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COGNITIVE BEHAVIOUR

APPROACHES TO GROUP

Mohd Saiful Zaidi bin Mazlan


*Please refer Corey, G (2012). Theory & Practice of Group
Counseling. Brooks/Cole MPP141266
*Please refer Corey, G (2013). Theory & Practice of Counseling
& Psychotherapy. Brooks/Cole
Page 345
INTRODUCTION
 Previously known as ‘Behavior Therapy’.
 The structure nature of the group appeals to many who facilitates
psychoeducational groups.

 Basic Assumptions:-
1. Most problematic behaviors, cognitions and emotions have been
learned can be modified by new learning (often call therapy;
significant component of the process is educational)
2. The behaviors that clients express are the problem (not merely the
symptoms of problem).
3. Group practitioners with cognitive behavior framework may develop
techniques and strategies from diverse theoretical viewpoints
(must come with scientific demonstration.

 In this topic, (Cognitive Behavior Therapy) CBT will be the focal point
than traditional behavior therapy-due to environmental determinism.
Page 279
BRIEFLY ON CBT & 280

Focal Point of Concept = Relationship between thoughts,


feelings and behavior Cognitive Distortion – “Logical Errors”

Arbitrary Inferences
 making conclusion without evidence
Selective Abstraction
 Conclusion based on an isolated details of an
event
Overgeneralization
 Extreme belief
Magnification & Minimization
 Perceiving things greater or less than actual
Personalization
 Relate external event to themselves
1. Labeling & Mislabeling
 Self-stamping/price tag
1. Dichotomous Thinking
 Polarized thinking/black-and-white
Page 269
BRIEFLY ON CBT
Model explaining mechanism of therapeutic process (ABC’s of CBT)
Page 347
KEY CONCEPTS
 Relies on the principles and procedures of the scientific method;
experimentally derived principles of learning are systematically applied to
help people change maladaptive behaviors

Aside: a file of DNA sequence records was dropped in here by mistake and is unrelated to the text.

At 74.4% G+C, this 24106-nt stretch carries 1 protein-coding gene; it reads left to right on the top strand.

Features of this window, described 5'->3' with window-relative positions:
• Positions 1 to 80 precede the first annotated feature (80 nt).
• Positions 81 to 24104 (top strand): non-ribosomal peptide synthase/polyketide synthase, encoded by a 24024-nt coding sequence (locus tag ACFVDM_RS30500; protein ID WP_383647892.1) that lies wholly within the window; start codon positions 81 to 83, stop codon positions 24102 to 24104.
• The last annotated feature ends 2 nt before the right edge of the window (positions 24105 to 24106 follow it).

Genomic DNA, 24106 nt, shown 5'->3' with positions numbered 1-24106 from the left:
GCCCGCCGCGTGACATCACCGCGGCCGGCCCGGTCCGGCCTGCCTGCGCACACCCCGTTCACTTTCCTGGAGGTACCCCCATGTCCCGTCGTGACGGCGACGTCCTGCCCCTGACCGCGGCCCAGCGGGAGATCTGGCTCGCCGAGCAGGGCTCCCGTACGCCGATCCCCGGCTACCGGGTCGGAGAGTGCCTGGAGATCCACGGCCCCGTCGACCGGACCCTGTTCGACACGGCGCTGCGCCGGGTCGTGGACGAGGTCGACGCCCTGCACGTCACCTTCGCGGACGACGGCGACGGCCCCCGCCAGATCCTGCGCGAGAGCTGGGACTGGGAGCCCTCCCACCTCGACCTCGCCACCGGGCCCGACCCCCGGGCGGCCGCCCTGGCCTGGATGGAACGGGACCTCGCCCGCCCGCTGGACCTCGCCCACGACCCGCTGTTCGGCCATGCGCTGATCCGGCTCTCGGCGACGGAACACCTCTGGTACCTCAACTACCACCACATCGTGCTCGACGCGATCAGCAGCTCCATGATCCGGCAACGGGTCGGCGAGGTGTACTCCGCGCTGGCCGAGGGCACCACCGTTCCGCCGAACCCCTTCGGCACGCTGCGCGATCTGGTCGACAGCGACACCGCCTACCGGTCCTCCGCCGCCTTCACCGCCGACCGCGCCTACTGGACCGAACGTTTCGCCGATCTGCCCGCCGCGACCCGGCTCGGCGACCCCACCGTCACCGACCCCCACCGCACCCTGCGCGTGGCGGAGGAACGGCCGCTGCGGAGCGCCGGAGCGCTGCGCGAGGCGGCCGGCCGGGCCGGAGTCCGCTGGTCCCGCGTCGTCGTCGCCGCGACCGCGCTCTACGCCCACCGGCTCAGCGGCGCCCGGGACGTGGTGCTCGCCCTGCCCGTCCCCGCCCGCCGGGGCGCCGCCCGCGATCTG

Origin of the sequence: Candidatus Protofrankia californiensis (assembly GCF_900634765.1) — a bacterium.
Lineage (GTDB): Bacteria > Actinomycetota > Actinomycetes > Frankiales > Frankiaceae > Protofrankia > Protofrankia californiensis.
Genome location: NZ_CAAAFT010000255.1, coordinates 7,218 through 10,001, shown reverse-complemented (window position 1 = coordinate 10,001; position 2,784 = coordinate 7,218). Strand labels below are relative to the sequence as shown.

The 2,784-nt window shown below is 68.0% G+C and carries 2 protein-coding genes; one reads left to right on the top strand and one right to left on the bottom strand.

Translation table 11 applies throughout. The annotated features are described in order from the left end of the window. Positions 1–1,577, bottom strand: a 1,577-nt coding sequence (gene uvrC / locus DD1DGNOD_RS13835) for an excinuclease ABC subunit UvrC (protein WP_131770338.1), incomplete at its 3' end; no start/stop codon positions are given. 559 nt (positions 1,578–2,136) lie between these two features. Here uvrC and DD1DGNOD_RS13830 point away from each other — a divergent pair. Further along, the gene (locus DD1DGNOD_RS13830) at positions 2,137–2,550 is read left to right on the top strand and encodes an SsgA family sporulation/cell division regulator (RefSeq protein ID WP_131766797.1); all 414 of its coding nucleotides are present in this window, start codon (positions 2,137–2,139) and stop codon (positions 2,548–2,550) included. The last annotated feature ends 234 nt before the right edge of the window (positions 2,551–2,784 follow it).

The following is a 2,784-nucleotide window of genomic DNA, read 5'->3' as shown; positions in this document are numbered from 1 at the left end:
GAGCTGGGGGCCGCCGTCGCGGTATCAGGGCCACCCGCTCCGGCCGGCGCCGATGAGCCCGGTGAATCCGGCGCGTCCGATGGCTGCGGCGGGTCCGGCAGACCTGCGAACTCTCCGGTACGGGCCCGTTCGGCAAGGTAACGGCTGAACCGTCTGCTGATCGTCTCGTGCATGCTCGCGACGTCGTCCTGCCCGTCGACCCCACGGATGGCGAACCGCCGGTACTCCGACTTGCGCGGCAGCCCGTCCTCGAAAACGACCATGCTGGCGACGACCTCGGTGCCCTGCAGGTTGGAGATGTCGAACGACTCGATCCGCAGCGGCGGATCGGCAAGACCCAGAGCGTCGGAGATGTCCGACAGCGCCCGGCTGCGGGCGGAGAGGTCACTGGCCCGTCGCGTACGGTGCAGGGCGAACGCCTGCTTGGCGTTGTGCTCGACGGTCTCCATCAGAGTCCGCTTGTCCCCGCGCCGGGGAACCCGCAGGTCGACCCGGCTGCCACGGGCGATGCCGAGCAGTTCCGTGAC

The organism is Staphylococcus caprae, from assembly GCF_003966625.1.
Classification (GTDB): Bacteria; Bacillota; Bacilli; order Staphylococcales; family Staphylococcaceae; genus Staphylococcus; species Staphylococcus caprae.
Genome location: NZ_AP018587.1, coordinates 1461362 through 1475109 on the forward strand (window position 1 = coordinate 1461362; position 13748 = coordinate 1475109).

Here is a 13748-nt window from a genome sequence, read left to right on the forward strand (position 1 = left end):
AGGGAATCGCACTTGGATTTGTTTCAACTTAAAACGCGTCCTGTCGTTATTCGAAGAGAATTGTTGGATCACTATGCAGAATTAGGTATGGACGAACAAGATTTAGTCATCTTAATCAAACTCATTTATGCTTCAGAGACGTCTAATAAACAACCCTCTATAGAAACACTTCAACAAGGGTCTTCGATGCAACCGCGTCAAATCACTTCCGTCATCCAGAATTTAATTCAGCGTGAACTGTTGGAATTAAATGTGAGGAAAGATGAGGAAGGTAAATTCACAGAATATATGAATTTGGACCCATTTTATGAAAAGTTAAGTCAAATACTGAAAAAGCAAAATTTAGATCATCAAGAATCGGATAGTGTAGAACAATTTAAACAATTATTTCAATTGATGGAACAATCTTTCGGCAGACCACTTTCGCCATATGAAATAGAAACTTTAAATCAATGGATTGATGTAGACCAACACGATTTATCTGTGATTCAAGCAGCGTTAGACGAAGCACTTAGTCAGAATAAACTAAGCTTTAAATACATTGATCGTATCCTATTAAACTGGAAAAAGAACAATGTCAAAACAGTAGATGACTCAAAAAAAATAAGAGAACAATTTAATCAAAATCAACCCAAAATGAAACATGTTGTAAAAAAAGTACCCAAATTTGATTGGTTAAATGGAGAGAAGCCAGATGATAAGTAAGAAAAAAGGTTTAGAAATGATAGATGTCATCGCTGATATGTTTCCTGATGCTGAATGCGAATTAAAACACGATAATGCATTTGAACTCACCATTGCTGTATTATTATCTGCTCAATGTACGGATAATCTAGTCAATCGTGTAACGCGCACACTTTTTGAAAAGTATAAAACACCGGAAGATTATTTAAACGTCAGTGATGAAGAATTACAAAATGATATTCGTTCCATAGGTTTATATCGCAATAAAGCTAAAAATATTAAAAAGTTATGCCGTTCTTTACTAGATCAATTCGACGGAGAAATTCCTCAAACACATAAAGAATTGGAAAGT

 Distinguish characteristics = systematic adherence to specification and
measurement
 Specific unique characteristics of CBA;-

1. Behavioral
Assessment

Specific 2. Precise
Unique Therapeutic Goals
Characteristic

3. Treatment Plan
4. Objective
Evaluation
Page 347
1. BEHAVIORAL ASSESSMENT
 Consists of a set of procedure used to obtain information that will guide
the development of a specific treatment plan for each clients and help
measure the effectiveness of treatment
 Five characteristics of behavioral assessment

1. Aimed at gathering unique


and detailed information about
a client’s problem

Characteristics 2. Focused on client’s


5. Intergrated with of behavioral current functioning
therapy and life condition
assessment

4. Narrowly focused than 3. Taking samples of a client’s


dealing with client’s total behaviors to provide information
personality about how clients typically
functions in vrious situation
Page 347
2. PRECISE THERAPEUTIC GOALS
 Unique aspect; specific goals of change
 Group leader guides discussion of goals; group members select their
own personal goals
 Concrete problematic behavior to change and new skills to learn
 At the beginning of session, agenda is set to prioritize member’s goals
and to outline how session will be spent.
 Agenda co-created by members and group leaders
 Task of group leader= help participants to find specific and concrete
goals that can be pursued.
Page 348
3. TREATMENT PLAN
 Designed to achieve these specific goal
 Action-oriented; members take an active role
 Initial stage, group leader develop plans with members
 Participants and group leader brainstorm intervention strategies after
initial assessment.